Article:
HORSHAM’S war memorial was re-dedicated this week, with 58 new names added to the roll of honour.
The ceremony was held on Monday to coincide with the Armed Forces Flag Raising Day,
organised by the Royal British Legion and Horsham District Council.
Rear Admiral David Cooke, CB MBE, clerk of Christ’s Hospital School, read For the Fallen, by war poet Lawrence Binyon.
The Reverend Canon Guy Bridgewater, vicar of St Mary’s Church, officiated the 11am
ceremony, while the Royal British Legion were represented by standard bearers.
The new names were added thanks to extensive research by local historian Gary Cooper.
Mr Cooper was compiling a book about the life stories of Horsham people who died in the First World War, when he realised there were a number of people who were not listed on the memorial.
The problem was that when the First World War ended there was no official record of those who had volunteered, let alone one listing the casualties.
That, combined with the huge loss of life and the chaotic nature of the fighting, made it almost impossible to compile a definitive list of the fallen.
Since the number of deaths was so unprecedented, the problem was one which the authorities had never really had to confront before.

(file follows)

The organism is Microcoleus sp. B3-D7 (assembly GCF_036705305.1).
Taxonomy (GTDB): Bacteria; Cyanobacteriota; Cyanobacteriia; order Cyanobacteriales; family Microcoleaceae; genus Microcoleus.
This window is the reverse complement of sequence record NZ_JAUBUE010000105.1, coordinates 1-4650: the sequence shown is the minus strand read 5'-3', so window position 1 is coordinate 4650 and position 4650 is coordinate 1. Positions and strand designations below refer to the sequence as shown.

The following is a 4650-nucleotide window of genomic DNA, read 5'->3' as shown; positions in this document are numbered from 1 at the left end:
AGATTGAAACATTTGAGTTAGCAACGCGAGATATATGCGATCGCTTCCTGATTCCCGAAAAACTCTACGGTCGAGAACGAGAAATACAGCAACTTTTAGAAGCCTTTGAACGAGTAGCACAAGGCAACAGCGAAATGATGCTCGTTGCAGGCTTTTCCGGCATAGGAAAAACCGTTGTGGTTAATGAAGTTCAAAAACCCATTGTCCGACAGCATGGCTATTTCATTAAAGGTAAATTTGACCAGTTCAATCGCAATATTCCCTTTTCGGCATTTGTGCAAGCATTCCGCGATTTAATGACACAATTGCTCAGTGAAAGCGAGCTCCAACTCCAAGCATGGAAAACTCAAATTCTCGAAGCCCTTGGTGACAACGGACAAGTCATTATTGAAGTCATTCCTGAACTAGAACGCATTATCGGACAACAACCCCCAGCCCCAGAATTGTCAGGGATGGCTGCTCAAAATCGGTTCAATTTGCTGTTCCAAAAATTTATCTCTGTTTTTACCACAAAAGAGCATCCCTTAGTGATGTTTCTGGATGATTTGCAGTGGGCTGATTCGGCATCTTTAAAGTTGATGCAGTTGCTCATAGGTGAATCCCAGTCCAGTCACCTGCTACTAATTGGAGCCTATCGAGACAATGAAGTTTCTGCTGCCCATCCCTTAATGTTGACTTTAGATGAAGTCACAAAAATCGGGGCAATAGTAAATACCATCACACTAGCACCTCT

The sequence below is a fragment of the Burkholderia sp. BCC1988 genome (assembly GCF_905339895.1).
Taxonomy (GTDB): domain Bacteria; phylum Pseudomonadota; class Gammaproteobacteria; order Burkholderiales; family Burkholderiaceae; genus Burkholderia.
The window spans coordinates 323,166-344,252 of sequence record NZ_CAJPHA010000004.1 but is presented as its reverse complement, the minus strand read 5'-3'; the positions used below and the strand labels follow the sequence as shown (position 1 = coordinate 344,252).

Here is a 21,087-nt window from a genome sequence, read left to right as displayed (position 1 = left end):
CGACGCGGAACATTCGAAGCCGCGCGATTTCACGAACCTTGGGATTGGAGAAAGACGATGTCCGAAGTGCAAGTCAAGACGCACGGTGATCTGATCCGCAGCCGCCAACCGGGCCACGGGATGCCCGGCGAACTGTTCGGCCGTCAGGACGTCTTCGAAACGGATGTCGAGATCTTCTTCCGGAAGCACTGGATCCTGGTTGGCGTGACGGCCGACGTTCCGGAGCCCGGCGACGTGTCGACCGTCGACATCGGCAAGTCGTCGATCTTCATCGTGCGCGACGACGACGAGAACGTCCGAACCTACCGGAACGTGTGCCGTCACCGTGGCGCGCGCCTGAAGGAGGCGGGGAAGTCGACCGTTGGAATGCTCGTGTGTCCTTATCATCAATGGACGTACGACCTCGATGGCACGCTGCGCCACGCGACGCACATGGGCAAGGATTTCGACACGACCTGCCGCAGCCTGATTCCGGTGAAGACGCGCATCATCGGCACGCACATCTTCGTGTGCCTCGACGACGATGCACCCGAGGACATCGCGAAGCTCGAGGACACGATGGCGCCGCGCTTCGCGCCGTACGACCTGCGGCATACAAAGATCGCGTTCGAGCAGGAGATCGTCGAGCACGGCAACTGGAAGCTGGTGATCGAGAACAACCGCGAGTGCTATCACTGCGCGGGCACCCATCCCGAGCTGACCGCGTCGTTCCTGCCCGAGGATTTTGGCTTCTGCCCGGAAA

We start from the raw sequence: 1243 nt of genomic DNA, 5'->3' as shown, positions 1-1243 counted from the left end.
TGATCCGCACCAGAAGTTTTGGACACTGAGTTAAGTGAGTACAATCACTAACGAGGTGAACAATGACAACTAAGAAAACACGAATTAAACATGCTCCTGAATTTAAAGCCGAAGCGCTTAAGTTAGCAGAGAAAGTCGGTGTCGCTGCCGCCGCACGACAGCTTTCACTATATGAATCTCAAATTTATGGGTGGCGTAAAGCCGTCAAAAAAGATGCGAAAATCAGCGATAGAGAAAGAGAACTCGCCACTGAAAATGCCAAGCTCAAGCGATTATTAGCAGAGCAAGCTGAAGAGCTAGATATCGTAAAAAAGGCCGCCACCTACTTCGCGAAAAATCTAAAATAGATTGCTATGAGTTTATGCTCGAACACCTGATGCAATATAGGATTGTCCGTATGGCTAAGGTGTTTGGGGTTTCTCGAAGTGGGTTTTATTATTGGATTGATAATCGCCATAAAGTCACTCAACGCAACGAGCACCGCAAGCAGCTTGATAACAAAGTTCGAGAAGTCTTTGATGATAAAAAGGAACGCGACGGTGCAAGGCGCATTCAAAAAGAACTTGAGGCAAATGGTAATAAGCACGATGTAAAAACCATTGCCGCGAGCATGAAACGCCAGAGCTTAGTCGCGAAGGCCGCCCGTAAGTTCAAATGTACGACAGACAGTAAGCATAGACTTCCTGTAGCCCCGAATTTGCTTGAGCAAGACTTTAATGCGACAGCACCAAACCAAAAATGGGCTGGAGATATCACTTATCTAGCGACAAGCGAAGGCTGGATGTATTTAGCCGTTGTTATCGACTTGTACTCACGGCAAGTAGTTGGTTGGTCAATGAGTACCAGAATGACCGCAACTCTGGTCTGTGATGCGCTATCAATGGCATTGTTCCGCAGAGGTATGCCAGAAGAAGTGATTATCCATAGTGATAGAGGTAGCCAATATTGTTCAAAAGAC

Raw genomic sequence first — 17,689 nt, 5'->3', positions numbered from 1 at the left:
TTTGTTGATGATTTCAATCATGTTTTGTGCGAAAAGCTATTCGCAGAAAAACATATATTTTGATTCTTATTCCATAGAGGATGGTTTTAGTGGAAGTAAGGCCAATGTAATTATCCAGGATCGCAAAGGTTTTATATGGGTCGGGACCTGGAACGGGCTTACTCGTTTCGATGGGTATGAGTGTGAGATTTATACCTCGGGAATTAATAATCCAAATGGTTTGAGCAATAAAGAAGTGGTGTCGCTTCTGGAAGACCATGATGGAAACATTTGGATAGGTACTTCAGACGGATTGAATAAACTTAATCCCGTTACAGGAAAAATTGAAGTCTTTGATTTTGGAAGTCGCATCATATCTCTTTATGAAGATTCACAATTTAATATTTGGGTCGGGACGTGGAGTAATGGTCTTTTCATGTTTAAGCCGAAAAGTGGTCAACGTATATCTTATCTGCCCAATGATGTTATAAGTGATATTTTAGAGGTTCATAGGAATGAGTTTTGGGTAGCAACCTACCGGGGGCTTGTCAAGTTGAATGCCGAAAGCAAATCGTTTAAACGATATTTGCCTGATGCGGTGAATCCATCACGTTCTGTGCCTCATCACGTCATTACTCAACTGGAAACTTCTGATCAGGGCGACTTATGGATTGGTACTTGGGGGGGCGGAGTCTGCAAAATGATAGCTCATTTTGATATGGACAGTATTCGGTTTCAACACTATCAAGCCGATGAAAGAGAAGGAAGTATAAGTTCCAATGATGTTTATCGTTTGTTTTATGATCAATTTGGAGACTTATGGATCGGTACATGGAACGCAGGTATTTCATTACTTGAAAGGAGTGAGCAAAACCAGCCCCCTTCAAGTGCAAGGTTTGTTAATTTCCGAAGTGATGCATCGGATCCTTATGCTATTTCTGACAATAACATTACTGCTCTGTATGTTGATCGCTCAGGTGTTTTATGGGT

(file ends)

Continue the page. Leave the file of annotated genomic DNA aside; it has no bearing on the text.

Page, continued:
Even the war memorial names might never have been there to provide Mr Cooper with a starting point, since many people in the post-war years were calling for a peace memorial, or a war memorial without names.
A temporary memorial was built in 1919 while the debate went on.
It was not until 1921 that a permanent one went up, with the names of all the known casualties inscribed on plaques.
Mr Cooper published Horsham’s Heroes of the Great War in time for Remembrance Weekend 2009.
The missing names have now been inscribed on a stone plaque and set into a new wing on the memorial wall.
Interviewed on video is the man responsible for researching the missing 56 names, Gary Cooper.
For a full report and pictures see Thursday’s West Sussex County Times.